Monday, March 24, 2014

Monday March 24, 2014 Matthew 5:27-30

27 “You have heard that it was said, ‘You shall not commit adultery.’ 28 But I say to you that everyone who looks at a woman with lustful intent has already committed adultery with her in his heart. 29 If your right eye causes you to sin, tear it out and throw it away. For it is better that you lose one of your members than that your whole body be thrown into hell. 30 And if your right hand causes you to sin, cut it off and throw it away. For it is better that you lose one of your members than that your whole body go into hell.”

We live in a sex-saturated culture.  Sex is everywhere.  For those drawn to it, it’s no longer necessary to go to the seedy part of town for peep shows or ask clerks for the brown paper covered magazines behind the counter.   Voyeuristic thrills can be had in the privacy of one’s own home without the risk being seen by friends, family members, or neighbors.  All of the societal barriers that may have deterred earlier generations from viewing pornography no longer exist.   The challenge is no longer how to discreetly find pornography.  It’s how to keep away from unwanted porn. The rules of the game have forever changed. Consequently, the average age of first exposure to porn is now 8—for boys and girls.
This week’s news brought us reports of Twitter feeds from Long Island teens “tweeting” naked, drunken “selfie” photos.  Sexting is common.  Friends now can be “friends with benefits”.   The web site Ashley Madison reminds those already married that “Life is short. Have an affair.”  Miley Cyrus brought “twerking” into our national conversation.   A Duke Freshman is enjoying the admiration of many for telling us how she’s funding her Duke education by making porno movies.  The freight train of human sexual expression is roaring ahead to previously unknown destinations.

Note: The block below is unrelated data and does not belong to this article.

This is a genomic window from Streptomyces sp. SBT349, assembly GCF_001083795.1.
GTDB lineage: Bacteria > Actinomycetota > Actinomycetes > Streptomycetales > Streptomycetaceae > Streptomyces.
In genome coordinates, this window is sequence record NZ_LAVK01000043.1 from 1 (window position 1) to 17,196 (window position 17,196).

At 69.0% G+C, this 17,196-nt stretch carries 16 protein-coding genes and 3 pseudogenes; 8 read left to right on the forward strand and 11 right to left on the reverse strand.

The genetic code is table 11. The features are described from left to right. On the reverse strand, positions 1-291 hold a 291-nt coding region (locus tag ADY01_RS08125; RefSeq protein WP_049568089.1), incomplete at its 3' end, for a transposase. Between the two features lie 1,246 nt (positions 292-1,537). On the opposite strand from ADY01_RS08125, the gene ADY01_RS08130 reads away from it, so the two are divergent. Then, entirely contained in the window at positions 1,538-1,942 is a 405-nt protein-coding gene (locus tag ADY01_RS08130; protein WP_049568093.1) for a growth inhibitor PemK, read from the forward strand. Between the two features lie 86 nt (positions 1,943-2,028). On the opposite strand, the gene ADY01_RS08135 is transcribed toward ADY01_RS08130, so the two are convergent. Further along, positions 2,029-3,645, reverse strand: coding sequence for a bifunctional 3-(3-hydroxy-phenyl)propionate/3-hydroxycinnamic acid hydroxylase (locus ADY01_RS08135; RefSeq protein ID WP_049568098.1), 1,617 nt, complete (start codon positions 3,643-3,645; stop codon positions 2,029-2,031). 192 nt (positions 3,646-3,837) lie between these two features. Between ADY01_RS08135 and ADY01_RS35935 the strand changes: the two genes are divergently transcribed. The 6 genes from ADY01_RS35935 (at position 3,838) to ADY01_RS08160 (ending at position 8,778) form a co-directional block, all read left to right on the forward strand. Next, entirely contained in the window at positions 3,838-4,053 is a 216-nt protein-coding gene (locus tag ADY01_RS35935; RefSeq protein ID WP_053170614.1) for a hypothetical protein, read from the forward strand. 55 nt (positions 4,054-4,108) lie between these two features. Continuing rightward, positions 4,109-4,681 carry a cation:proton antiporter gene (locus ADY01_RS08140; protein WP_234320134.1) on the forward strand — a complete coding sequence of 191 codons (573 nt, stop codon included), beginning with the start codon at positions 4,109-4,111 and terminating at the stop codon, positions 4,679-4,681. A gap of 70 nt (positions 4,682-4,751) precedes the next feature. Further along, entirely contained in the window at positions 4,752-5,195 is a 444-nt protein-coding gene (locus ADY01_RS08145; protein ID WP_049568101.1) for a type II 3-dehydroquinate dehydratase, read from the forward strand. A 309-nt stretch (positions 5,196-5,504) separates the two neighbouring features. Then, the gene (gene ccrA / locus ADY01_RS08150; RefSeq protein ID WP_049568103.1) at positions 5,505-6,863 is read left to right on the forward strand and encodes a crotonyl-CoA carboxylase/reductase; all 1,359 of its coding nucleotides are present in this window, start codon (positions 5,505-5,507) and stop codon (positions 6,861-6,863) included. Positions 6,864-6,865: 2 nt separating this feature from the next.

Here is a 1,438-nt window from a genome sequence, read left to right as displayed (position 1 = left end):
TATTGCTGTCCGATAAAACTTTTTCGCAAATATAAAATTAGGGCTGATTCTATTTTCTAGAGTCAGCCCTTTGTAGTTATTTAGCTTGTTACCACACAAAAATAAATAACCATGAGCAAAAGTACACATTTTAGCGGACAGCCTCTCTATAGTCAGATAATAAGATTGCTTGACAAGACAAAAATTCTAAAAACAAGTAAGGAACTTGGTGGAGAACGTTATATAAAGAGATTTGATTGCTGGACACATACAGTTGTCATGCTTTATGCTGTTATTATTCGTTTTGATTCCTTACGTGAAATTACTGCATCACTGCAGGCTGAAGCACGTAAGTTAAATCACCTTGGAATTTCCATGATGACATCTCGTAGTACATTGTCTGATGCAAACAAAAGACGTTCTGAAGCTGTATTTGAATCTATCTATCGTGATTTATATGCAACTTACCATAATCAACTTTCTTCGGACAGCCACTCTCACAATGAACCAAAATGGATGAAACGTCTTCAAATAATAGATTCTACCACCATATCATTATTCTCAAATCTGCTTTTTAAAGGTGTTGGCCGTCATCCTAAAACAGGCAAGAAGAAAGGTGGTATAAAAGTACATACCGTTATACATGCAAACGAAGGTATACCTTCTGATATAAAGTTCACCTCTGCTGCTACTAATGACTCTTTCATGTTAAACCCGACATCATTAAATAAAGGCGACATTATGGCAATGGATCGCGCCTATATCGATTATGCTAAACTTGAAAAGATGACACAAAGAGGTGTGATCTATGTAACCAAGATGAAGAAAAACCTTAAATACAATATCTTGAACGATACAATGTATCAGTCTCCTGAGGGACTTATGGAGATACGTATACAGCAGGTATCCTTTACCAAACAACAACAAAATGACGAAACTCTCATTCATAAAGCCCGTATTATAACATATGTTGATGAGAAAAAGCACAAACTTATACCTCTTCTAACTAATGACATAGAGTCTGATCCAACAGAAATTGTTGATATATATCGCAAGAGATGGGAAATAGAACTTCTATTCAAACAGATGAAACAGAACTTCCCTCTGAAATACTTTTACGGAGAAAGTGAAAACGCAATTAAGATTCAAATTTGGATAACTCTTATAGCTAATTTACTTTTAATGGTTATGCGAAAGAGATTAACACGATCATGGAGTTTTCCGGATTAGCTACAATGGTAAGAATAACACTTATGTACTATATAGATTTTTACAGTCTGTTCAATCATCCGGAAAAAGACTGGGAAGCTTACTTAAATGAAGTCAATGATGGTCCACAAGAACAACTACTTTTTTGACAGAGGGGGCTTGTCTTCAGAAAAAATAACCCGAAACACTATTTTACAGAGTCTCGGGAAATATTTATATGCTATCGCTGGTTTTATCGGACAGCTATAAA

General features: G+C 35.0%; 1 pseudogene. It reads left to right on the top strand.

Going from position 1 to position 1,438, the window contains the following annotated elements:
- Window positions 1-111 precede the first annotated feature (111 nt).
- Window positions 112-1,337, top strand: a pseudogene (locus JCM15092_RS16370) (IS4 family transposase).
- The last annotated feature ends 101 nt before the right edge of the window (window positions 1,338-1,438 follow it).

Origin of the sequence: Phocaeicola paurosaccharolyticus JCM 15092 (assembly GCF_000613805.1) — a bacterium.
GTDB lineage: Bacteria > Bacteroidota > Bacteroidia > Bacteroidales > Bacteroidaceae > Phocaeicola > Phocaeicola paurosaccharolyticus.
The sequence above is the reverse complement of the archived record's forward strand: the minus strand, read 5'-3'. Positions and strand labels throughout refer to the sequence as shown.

The common denominator at the root of all of these behaviors is lust.   Lust is the intense, uncontrolled desire that distorts God’s beautiful design for human sexuality and corrupts sex into an idol.  No wonder Jesus uses vivid and extreme language to teach us about lust.   Jesus is teaching us that our thought life, attitudes, and motives regarding our sexuality matter a lot. Marriage isn’t just a matter of physical faithfulness alone. That’s religious legalism.  Faithfulness in marriage includes our eyes, mind, heart, and soul.
Later in Matthew chapter 19, when answering the Pharisees on a question of divorce, Jesus says, “Have you not read that he who created them from the beginning made them male and female,  and said, ‘Therefore a man shall leave his father and his mother and hold fast to his wife, and the two shall become one flesh’? So they are no longer two but one flesh. What therefore God has joined together, let not man separate.”     Lust separates us not only from God and our spouse, it separate us from ourselves because it creates a double-minded person—outwardly moral or faithful and inwardly obsessed with self-gratification and using people as sexual objects; detached from the relational/sacrificial bond of intimate marriage. The Son of Man didn’t come to use people.  He came to serve them, just as we are called to serve them.  Lust makes us selfish and destroys the very shalom God intends to create-- completeness, wholeness, health, peace, welfare, safety, soundness, tranquility, fullness, rest, harmony, the absence of agitation or discord.   No wonder Jesus warns us so strongly. --Linda Wajda

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